Playing with One of Stella’s “Morph Duals” Functions

“Morph Duals By Tilting To Duals” is a Stella 4d feature that I haven’t used much. Here’s what happens if you apply it to an icosahedron, at the 50% morphing level: you get the compound of the icosahedron and its dual, the dodecahedron,

If you apply this same operation a second time, here’s what you get.

This appears to be a three-part compound, with two familiar components: the icosahedron (red) and the dodecahedron (orange). Remove those two components, and you get this:

Since this reminds me of an icosidodecahedron, I colored its faces to better suit that identity.

Little peeks at the edges of the solid above made me suspicious, so I hid these purple and green faces, to see the inner structure. Here’s the result.

I made all of these using Stella 4d, which you can try free at

Repeated Augmentations of a Dodecahedron With More and More Dodecahedra

Here’s a single dodecahedron.

A new “cluster polyhedron” can be made by augmenting each pentagonal face with another dodecahedron.

If you can do it once, you can do it again, augmenting each pentagon with a new dodecahedron.

Once more.

I made these polyhedral clusters using Stella 4d: Polyhedron Navigator, which you can try for free at

The Sixth Stellation of the Triakis Octahedron Is a Three-Part Polyhedral Compound

The components of this compound are eight-faced trapezohedra. Here’s what just one of them looks like:

I made these images using Stella 4d, which you can try for free right here.

A Polyhedral Journey, Starting with the Compound of Five Dodecahedra

This is the compound of five dodecahedra, a shape which is included in the built-in polyhedral library of Stella 4d, a program you can try for yourself, free, right here.

I wanted to see what I could make, starting from this compound. My first modification to it was to create its convex hull, which is shown below.

The next move was to use Stella‘s “Try to Make Faces Regular” function, which produced this:

Next, I augmented this figure’s thirty yellow rhombi with prisms.

I then created the convex hull of this augmented polyhedron.

Next, I used the “Try to Make Faces Regular” function again, producing a solid that looks, to me, like a hybrid of the rhombicosidodecahedron and the rhombic triacontahedron.

This polyhedron has yellow faces that are almost squares. Careful inspection reveals that they are actually isosceles trapezoids. The next thing I did was to augment each of these trapezoids with a tall prism.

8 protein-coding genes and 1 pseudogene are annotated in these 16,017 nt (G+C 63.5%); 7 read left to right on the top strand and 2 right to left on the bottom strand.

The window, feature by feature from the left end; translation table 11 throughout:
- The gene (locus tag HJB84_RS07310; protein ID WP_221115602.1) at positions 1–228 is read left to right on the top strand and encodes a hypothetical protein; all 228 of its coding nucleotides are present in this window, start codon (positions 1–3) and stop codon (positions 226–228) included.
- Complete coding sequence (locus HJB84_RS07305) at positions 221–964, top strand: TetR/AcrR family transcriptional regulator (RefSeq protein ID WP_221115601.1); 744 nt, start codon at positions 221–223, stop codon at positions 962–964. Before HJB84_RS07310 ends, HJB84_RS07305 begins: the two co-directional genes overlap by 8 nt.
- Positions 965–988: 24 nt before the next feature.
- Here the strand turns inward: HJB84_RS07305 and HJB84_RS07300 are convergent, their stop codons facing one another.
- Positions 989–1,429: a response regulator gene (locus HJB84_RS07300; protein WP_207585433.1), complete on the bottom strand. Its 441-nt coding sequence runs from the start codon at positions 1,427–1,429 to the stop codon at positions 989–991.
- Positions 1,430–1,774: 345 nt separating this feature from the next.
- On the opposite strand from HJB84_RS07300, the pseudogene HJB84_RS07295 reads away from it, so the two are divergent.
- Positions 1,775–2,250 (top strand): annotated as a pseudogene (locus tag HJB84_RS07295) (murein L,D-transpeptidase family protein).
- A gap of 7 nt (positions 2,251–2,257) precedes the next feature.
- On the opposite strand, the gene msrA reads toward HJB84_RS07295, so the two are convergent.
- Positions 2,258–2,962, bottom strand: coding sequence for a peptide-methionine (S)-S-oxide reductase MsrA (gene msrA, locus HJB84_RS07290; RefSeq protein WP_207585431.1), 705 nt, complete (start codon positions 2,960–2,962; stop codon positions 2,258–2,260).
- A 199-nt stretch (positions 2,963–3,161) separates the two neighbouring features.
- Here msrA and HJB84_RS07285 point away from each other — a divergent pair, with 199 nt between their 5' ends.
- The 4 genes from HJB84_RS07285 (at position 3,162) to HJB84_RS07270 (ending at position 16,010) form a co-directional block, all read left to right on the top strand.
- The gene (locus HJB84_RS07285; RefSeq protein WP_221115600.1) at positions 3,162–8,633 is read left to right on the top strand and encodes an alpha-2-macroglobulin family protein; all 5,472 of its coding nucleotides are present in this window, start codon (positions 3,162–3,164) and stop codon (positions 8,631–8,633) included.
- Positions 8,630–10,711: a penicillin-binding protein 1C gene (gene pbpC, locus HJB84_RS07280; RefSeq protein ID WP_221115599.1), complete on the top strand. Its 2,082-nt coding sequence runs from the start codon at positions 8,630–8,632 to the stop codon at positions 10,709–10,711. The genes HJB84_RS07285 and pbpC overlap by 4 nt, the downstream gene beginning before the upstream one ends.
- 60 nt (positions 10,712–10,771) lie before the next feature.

The next step was to, again, create the convex hull.

That was the end of this polyhedral journey, but I am confident there will be others.

A Compound of the Rhombic Triacontahedron and a Truncation of the Icosahedron

Stellated Dual Morph 50.0%

In the compound above, the yellow hexagons are not quite regular, which is why I’m calling the yellow-and-orange polyhedron a truncation of the icosahedron, rather than simply the truncated icosahedron. I stumbled upon it while playing with Stella 4d, which you may try for free at

The Compound of Five Rhombic Dodecahedra

This is the compound of five rhombic dodecahedra, with each component shown in a different color. This is one of the few well-known polyhedral compounds which is actually more attractive with the faces hidden, and that’s what’s shown in the next image.

RD 5

I made these images using Stella 4d: Polyehdron Navigator, which you can try for free at

A Rhombic Triacontahedron, Vertices Surrounded By Smaller Rhombic Triacontahedra, and Its Interesting Dual

The first image shows a central yellow rhombic triacontahedron, with smaller, blue rhombic triacontahedra attached to each of its thirty-two vertices. The second polyhedron shown is the dual of the first one, with colors chosen by the number of sides per face in the second image — pentagons red, and triangles yellow. The convex hull of this second polyhedral complex shown would be an icosidodecahedron, itself the dual of the rhombic triacontahedron.

I use software called Stella 4d: Polyhedron Navigator to make the rotating polyhedral images on this blog. You can try Stella for yourself, for free, at